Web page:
Housed in a former gas storage tank, the Leipzig Panometer was created in 2003 to display the artworks of panorama artist Yadegar Asisi. Today there are two Panometers showcasing his unique, immersive work (the other is in Dresden), and Asisi’s pieces can be seen on display around the world.
The images displayed here are the world's largest panoramas, measuring around 98 feet (30 meters) high and some 361 feet (110 meters) in circumference. The works of art include sound and light effects that give the impression that the panoramas are shifting from day to night. The art changes every two to four years; past subjects have included Mount Everest, Ancient Rome, and a local garden as seen from the perspective of an ant.
Things to Know Before You Go
The Leipzig Panometer is popular with art lovers and families.
Groups can book guided tours to learn more about the art; pre-book in advance.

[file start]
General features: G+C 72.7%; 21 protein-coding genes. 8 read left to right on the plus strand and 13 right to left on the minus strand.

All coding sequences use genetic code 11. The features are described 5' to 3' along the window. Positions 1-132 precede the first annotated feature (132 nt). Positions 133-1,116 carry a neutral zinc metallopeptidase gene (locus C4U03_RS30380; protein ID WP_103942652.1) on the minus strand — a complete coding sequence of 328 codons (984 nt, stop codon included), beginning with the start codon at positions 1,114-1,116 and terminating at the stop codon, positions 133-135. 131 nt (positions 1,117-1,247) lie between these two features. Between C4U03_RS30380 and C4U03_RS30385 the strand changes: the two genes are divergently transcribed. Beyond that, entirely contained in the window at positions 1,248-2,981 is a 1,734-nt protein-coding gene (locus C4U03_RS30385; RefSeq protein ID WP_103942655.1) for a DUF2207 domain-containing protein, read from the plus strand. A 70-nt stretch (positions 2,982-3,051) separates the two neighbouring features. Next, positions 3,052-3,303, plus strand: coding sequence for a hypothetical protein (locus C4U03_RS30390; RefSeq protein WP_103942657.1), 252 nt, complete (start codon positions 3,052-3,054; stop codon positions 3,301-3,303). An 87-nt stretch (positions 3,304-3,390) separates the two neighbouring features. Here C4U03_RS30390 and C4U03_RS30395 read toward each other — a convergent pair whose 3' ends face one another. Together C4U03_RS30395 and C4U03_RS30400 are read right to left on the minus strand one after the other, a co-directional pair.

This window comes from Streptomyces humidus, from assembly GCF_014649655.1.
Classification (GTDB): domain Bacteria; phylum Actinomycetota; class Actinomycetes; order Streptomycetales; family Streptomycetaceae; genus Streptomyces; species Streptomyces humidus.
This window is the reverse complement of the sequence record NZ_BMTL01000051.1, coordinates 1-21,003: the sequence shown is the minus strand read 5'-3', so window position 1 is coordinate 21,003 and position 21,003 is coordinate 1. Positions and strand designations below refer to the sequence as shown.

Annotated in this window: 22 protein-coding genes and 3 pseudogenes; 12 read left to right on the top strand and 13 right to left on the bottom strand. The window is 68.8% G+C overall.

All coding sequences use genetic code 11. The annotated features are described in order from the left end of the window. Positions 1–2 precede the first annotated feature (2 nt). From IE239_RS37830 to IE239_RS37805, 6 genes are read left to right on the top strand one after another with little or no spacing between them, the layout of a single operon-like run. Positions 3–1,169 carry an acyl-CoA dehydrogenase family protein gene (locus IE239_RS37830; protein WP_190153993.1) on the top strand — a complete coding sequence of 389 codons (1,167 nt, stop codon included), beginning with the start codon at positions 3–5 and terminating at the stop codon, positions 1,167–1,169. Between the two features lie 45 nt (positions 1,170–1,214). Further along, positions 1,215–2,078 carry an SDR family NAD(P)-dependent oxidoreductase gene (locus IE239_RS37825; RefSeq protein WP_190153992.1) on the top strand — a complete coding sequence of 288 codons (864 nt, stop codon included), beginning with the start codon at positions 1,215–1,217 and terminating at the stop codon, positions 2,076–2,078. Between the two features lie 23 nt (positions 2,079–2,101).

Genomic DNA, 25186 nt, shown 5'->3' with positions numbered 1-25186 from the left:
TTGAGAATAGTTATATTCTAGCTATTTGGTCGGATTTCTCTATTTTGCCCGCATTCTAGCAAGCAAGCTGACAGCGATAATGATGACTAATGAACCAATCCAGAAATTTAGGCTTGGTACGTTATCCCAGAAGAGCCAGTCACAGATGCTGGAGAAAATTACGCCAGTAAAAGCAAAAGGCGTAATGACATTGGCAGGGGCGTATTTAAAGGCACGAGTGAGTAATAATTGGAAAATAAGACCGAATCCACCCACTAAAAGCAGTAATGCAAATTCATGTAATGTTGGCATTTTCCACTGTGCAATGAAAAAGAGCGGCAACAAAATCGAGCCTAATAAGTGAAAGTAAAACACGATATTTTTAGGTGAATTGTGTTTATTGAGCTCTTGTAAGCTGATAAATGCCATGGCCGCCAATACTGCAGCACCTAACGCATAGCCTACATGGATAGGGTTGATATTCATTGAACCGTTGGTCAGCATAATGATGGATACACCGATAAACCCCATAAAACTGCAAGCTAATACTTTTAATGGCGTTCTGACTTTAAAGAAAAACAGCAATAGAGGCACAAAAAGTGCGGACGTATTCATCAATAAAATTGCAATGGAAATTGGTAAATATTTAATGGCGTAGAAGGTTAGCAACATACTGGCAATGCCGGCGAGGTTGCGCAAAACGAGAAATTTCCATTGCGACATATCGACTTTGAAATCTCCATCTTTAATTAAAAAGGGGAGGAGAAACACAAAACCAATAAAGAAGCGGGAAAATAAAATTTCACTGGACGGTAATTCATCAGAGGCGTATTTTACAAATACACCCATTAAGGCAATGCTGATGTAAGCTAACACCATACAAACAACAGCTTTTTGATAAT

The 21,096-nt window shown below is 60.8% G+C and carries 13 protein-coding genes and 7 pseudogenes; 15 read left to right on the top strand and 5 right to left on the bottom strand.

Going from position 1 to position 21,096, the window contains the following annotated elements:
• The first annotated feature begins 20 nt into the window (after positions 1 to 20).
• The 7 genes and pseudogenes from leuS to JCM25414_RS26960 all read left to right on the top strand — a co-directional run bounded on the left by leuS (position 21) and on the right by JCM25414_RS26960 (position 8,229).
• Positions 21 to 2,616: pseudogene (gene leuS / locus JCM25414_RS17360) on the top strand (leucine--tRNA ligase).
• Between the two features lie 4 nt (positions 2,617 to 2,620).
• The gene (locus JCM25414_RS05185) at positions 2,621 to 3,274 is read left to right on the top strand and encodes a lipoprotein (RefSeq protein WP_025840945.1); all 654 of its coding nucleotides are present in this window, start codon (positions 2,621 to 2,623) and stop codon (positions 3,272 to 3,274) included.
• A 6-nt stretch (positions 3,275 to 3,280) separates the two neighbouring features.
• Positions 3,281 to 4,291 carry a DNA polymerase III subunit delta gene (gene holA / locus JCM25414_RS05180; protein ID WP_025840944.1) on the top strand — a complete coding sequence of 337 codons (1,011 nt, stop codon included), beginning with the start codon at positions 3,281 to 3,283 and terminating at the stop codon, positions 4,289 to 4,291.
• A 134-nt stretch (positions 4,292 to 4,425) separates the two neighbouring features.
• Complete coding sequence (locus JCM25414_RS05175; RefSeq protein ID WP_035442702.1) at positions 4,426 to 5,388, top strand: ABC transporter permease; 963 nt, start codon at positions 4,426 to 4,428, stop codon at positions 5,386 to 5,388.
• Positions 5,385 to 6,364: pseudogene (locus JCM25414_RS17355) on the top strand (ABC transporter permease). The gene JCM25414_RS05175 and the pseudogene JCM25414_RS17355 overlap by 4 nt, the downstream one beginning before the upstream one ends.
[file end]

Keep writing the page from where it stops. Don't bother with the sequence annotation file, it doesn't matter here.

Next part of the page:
On-site features include a gift shop, a café, and free car and bus parking.
This attraction is wheelchair accessible.
How to Get There
The Panometer is located in the German city of Leipzig, about an hour and a half by train or car from Dresden. The Panometer is roughly a 10-minute taxi ride from the main railway station, Leipzig Hauptbahnhof. To get to the Panometer via public transportation, take the S-Bahn (lines 1-4) to Leipzig MDR, and walk about 15 minutes to the Panometer.
When to Get There
The Panometer is open all year round with extended hours on weekdays and public holidays, when the site is at its busiest. The attraction is entirely indoors and makes a great outing on a cold or rainy day.
While in Leipzig
While the Panometer is one of Leipzig's most unusual attractions, it's certainly not the only popular sight in this Saxon city. After taking in the immersive art, head to the Bach Museum, dedicated to the classical composer; the landmark St Thomas Church (Thomaskirche) where Bach was the choirmaster; and the Museum of City History, housed in the 16th-century Old Town Hall (Altes Rathaus).